Students are set to depict a gender-bending twist on the Shakespearean tragedy "Othello" at Chapman University. Two women, Sarah Pierce and Addison Turner, will portray the male characters lago and Michael Cassio, respectively.

Popular themes that play a role in "Othello" include sexual intimidation, racism, and revenge. These distinctive points provided the impetus for identity politics to alter the original format, bringing it to its new, gender-bending state.

Apparently viewing well-known characters in a new light is not easy.

Turner, who is portraying the handsome, noble lieutenant Cassio, told her school publication that one of the paramount obstacles for the crew has been viewing the play’s characters as people instead of men.

“It’s less how are we going to make this work and more ‘how do we personally connect to them as a person and not them as a man. But how do we connect to that person. It’s more about them as people,” Turner said.

Theater professor Thomas Bradac, whose specialty is “Directing and Acting Shakespeare” and is directing this specific play, came up with the idea of the gender-bending version of "Othello." However, defying gender roles is not the only social justice theme in the aberrant drama. According to Bradac, elements of two progressive social movements, Black Lives Matter and #MeToo, play intrinsic roles in terms of character development.

Bradac told Red Alert Politics in a statement that the casting decision came down to the lack of female parts in "Othello." He gave all students, regardless of gender, the opportunity to try out for roles and says that "the two women cast in the roles of Iago and Cassio had the strongest auditions for those roles." Bardac also points out that Shakespeare's company consisted of all men and men often played female roles.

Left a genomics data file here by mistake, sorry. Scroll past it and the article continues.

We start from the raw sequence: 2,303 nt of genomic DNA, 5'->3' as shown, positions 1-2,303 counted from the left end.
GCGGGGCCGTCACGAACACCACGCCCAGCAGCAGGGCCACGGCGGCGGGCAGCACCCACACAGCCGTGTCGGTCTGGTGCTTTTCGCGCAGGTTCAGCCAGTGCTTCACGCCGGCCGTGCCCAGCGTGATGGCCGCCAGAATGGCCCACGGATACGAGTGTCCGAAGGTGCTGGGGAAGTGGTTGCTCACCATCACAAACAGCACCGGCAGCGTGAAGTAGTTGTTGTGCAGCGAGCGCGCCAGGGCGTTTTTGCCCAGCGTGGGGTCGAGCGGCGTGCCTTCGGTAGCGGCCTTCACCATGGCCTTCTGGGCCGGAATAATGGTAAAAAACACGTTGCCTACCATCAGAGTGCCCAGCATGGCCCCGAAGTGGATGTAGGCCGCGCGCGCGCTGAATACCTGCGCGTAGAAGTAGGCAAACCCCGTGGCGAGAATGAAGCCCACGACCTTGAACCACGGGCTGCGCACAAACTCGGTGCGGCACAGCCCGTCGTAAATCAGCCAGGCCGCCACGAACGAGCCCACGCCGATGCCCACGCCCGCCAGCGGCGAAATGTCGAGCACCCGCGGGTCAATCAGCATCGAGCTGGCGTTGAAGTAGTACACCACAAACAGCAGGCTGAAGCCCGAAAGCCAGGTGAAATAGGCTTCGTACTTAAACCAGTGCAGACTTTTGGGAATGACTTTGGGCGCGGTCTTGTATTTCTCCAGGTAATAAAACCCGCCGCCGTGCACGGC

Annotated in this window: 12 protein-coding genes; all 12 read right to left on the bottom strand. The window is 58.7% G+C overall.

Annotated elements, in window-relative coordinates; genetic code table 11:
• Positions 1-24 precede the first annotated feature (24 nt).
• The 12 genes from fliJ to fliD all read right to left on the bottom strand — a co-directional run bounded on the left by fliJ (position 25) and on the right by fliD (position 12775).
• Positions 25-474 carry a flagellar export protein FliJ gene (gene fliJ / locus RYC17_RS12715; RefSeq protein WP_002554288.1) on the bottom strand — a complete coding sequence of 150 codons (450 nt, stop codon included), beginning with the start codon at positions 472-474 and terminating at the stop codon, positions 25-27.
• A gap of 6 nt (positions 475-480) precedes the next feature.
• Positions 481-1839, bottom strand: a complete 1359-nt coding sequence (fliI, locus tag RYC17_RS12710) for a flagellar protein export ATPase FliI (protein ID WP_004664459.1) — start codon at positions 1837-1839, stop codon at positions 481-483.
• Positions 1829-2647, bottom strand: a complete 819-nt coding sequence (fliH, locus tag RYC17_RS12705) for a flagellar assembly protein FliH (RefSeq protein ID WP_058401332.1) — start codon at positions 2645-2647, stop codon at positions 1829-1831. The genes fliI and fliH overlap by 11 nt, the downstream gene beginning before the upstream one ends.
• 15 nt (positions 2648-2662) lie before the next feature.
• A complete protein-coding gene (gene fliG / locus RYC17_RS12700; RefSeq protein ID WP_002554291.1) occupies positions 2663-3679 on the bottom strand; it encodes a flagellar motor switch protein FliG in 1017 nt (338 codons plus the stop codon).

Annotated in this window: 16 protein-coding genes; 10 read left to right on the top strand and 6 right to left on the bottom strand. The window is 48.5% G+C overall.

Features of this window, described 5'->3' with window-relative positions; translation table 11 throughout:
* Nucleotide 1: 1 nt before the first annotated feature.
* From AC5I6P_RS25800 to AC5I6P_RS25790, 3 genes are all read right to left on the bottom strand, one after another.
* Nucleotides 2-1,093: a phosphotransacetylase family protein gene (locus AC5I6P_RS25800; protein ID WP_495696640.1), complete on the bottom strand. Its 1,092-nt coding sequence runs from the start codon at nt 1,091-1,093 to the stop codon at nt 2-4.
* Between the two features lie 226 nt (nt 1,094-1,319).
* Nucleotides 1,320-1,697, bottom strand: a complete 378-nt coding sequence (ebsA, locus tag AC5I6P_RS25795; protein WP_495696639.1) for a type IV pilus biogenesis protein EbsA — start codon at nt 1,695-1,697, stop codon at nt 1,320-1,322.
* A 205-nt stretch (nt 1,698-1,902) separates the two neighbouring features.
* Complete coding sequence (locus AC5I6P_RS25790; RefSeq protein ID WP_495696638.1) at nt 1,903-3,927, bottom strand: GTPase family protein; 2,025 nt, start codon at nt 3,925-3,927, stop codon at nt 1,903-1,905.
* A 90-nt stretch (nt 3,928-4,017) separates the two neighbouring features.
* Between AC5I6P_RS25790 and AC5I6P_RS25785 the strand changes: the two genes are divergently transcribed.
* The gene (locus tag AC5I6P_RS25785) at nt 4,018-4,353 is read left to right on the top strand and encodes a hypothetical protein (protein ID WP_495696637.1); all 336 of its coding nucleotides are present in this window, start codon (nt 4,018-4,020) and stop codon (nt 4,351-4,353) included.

“I think it’s a story of choice more than anything. Especially with our iteration of it and having Cassio and Iago being women,” Lavelle Newman told the campus newspaper. Newman portrays the title character of the play, the Moorish general Othello.

“That kind of shifts it from race to misogyny to a certain aspect,” Newman added. “But at the end of the day, it’s a story of choice and whether or not (Othello) allows the rage to kill to consume him or the will to love to consume him.”

Bradac also explained that they are doing a contemporary staging of the play set in a modern military community, where women participate in all facets of the military.

The production starts February 16th and lasts until March 3rd. The play will take place at the Chapman University Waltmar Theatre.

Isaiah Denby is a college freshman from Tampa Bay, Fla., studying economics and political science.